I’ll have lots of time over our cold harsh winter to catch up on work while Aaron is at school.  Having two adult children reminds me that this time with Aaron is not forever.  One day, he, too will move out and leave our nest.   As the great George Harrison once said:  All there is ever, is the now. Each day is a precious gift.  Let’s govern ourselves accordingly.

lessons from gay pride

Andrew Ference with my friend & colleague Marni Panas.

Andrew Ference with my friend & colleague Marni Panas.

The Gay Pride Parade is the best parade:  with great music, dancing, sparkly costumes and general revelry.  The fun is guaranteed.

Over the past ten years, I’ve watched the number of people who attend the Gay Pride Parade go up and up.   A decade ago, only a pocket of friends and families would show up to demonstrate support for their loved ones.  This year, there were thousands of people at the parade.  The sidewalks were packed, and our city’s main square was bursting with party-goers.

Even our conservative politicians were represented, which would have been unheard in the past.  The captain of our NHL team was there, another first.

This was the place to be yesterday.  Gay Pride has blossomed from the fringes into the mainstream.  (There’s still a long way to go to secure equity and erase discrimination for the community, especially for people who are transgender).

I’ve thought to myself after going to the parade:  gosh, the disability community really needs something like this.  The Gay Pride Parade is a celebration of being gay, and an embracing of the gay, lesbian, transgender, queer and bi-sexual identity.  It is fun, unabashed and unapologetic.

Those of us who love someone with a disability could learn from this.  Andrew Solomon draws the parallels between the gay and disability communities.  Here’s what he says the gay community did, as translated to the disability community:

1.  Forge meaning in disability
2.  Build identity in your disability.
3.  Invite the world to share your joy.

There is great power in this philosophy.  Yesterday’s Gay Pride parade was about the people who are LGBT embracing their identity and inviting everybody to share their joy.

How often do people with disabilities do this?  I think back to the last time few times I saw a group of people with disabilities and their loved ones gathered together.  One was (sadly) at our Legislature, at a rally protesting cuts to disability services.  And the another time was just on Friday night, where kids who accessed the Stollery Children’s Hospital attended Dreamnight at the Zoo.  It was a relaxed, fun night, and Aaron ran into many of his friends from the Stollery and Down syndrome world.  It was like a great family reunion for him, and he hugged and high-fived his friends, and they ran off, unencumbered, exploring the zoo.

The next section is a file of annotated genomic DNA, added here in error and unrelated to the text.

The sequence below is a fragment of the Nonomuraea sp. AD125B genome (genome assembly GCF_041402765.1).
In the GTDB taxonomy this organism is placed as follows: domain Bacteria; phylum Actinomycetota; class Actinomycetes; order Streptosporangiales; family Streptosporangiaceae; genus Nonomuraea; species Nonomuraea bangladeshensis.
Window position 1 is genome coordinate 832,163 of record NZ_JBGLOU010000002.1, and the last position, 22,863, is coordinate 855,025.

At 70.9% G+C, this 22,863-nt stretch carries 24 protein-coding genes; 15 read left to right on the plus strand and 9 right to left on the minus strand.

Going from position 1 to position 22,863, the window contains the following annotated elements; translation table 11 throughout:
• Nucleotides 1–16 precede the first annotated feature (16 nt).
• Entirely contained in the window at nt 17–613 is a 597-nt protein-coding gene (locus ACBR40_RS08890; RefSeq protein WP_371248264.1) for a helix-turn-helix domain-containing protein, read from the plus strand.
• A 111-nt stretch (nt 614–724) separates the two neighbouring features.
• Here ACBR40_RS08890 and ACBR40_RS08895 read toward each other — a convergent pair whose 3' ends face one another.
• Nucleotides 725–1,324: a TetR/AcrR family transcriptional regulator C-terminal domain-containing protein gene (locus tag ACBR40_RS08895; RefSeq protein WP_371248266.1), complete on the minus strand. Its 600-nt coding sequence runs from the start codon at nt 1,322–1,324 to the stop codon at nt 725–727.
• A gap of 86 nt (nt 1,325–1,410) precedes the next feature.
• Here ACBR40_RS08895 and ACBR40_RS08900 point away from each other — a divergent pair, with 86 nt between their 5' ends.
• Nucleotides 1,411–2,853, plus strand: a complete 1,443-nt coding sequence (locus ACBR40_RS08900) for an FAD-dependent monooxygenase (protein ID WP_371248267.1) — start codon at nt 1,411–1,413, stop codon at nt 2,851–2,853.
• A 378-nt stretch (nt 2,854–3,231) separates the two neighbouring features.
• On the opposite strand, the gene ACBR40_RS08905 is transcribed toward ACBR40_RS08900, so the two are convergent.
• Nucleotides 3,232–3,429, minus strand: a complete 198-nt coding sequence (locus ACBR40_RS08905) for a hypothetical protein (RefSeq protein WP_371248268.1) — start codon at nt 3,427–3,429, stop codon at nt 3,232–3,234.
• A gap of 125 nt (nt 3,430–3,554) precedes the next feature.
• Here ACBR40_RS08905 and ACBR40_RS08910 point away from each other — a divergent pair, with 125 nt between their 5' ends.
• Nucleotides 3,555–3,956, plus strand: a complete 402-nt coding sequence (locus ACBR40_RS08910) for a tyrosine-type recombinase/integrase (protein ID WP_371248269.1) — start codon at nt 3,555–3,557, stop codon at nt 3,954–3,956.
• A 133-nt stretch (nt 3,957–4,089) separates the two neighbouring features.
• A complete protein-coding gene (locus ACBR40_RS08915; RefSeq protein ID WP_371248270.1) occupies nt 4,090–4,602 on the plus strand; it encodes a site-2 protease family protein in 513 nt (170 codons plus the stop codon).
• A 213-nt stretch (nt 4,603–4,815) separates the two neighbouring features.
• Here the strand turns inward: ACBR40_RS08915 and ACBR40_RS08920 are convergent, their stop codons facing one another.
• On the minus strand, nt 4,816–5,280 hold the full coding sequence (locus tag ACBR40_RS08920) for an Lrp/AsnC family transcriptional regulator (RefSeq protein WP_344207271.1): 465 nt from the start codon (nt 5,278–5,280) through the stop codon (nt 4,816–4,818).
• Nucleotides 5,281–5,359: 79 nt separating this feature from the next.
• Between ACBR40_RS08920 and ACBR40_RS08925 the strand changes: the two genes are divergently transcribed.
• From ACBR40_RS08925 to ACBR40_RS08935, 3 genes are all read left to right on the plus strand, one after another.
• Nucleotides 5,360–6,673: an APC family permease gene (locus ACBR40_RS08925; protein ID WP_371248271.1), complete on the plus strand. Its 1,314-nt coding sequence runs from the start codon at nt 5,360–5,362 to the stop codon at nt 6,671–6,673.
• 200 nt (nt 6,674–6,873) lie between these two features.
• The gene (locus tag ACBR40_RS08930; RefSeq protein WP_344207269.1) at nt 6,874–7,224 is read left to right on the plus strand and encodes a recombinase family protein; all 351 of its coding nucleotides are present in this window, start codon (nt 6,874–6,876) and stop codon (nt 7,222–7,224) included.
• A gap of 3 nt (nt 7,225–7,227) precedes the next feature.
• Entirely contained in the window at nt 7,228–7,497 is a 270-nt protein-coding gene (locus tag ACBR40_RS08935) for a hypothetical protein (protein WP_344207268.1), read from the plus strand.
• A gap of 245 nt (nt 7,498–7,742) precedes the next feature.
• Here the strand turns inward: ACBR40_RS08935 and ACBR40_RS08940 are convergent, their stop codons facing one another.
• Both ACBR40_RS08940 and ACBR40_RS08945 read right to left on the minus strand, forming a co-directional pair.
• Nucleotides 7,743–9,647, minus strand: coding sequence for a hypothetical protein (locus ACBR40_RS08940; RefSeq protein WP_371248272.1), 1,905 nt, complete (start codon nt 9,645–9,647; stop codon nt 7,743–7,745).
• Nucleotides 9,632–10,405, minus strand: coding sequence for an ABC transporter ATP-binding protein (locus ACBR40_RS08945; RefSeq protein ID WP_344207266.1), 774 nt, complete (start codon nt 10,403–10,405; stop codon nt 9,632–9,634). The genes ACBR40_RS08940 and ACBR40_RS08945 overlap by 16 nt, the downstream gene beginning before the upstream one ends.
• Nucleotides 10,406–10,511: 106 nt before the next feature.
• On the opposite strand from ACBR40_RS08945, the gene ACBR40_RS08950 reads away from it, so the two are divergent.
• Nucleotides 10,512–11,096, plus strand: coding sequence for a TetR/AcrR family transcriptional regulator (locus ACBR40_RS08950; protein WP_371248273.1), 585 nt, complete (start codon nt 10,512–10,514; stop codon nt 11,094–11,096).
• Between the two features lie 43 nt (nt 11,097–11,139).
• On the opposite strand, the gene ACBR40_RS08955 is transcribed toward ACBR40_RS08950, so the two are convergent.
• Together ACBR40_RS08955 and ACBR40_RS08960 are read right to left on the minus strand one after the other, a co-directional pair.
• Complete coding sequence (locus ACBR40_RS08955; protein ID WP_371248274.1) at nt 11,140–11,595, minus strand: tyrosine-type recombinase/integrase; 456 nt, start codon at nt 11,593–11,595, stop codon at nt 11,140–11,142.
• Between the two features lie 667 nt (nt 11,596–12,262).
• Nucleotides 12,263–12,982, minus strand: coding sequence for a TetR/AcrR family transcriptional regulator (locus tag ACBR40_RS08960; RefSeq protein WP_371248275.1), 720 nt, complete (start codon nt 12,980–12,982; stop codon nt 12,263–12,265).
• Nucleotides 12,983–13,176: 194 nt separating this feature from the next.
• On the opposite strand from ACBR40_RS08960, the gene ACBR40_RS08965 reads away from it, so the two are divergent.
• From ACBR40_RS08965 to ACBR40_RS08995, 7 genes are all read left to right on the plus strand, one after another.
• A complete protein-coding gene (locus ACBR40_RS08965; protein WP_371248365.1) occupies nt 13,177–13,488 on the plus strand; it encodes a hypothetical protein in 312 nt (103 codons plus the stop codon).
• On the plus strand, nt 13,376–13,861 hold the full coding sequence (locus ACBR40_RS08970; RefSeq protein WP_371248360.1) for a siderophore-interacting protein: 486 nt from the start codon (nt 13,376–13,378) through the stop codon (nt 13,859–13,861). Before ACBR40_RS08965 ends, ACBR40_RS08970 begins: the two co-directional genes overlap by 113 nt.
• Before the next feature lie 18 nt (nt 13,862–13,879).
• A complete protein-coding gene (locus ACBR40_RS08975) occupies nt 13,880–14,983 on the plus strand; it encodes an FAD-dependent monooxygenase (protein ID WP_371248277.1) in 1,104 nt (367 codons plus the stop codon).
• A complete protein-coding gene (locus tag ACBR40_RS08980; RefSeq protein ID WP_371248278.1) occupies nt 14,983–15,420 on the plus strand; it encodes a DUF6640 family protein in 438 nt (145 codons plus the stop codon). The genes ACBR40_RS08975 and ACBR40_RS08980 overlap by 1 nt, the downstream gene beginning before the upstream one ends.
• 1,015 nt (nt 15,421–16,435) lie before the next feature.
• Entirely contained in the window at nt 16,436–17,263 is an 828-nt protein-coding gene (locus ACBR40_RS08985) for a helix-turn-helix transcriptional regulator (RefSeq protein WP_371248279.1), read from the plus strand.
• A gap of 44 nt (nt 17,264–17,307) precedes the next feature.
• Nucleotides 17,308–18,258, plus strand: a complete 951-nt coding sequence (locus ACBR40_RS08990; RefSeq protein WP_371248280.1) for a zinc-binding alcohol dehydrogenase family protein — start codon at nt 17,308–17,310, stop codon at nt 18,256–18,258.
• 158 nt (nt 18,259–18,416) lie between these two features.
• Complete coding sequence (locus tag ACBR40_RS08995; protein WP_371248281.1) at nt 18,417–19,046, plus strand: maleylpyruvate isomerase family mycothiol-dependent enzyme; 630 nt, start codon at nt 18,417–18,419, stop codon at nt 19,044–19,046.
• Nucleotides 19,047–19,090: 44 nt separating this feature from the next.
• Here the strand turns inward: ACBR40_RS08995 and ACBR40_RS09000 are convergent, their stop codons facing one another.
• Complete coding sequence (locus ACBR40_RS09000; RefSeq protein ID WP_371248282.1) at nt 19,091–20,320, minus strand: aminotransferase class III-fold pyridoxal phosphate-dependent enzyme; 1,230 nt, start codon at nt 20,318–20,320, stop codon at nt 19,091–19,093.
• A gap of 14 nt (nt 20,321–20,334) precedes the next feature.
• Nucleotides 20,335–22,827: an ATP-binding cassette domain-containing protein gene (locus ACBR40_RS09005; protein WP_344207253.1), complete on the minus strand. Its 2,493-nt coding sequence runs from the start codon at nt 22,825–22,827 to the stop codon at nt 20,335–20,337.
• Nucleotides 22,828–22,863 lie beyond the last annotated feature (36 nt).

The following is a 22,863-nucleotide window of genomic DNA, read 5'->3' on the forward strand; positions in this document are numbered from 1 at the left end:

Events like Dreamnight at the Zoo serve to celebrate our kids with disabilities in a safe (and, yes, segregated) environment.   There’s a need for that, and I want to do more of that internal celebrating and not take it away.  One of the dads said to me:  “I’ve never felt so relaxed at the zoo. I don’t have to worry about people staring at us, or judging my son’s behaviour.”  I felt that way too.

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Aaron on Friday night with his friends.

Let’s keep bringing our families together to celebrate our kids – that’s a part of helping them embrace their disabilities and form their own identities.  I think the next step is to take the joy they have and share that with the world – unabashedly and unapologetically.  This isn’t black and white.  There is a place for families with children with disabilities to get together on their own.

But it also means taking the celebration of our children and our lives out of the closet.  We can do this by:  telling our stories in mainstream media, as Hamilton Cain did in Oprah Magazine;  sharing disability research with the world, like Liz Lewis does; and moving out of church basements and into our community recreation centres.

These are examples of taking the celebration of our loved ones onto the streets – figuratively now – but maybe one day we will host a big sparkly fun parade too.   Thank you to my friends in the gay world for showing us the way.

the tables are turned

olive et gourmand

from the glorious food shop olive et gourmando

The tables are turned, and I am the interviewee instead of the interviewer.

Aimee of the Montreal food blog Under the High Chair asks me the hard questions.  About food.  Glorious food.  Check it out here.

I met Aimee when I was in Montreal in July.  She generously took me on a private foodie tour of the city, which was a great amount of fun.  Lucky me…

library thing

Library Thing has been around for a while.  It is a listing of books people have read.  Basically, you put your personal library up on the Internet for all to see.

Here are my entries.  Click on the ‘cover’ option to see the full effect.  I don’t necessarily think you can see into someone’s soul by knowing what books they read, but it is interesting nonetheless.  Plus, by seeing the books that others read, it is a great way to get book recommendations and helps with the aimless wandering around bookstores. (Although I have to admit aimless wandering around bookstores is one of my favourite things to do).

I tend to go on jags with my book reading and lately I have been on a food memoir kick.  My favourite book so far?  Heat by Bill Buford.  The writing in it is sharp as a knife, and he seamlessly jumps between trips to Italy to a famous Mario Batali kitchen.  I savoured this book one chapter at a time, because I did not want it to end.  Please Bill Buford, write more books.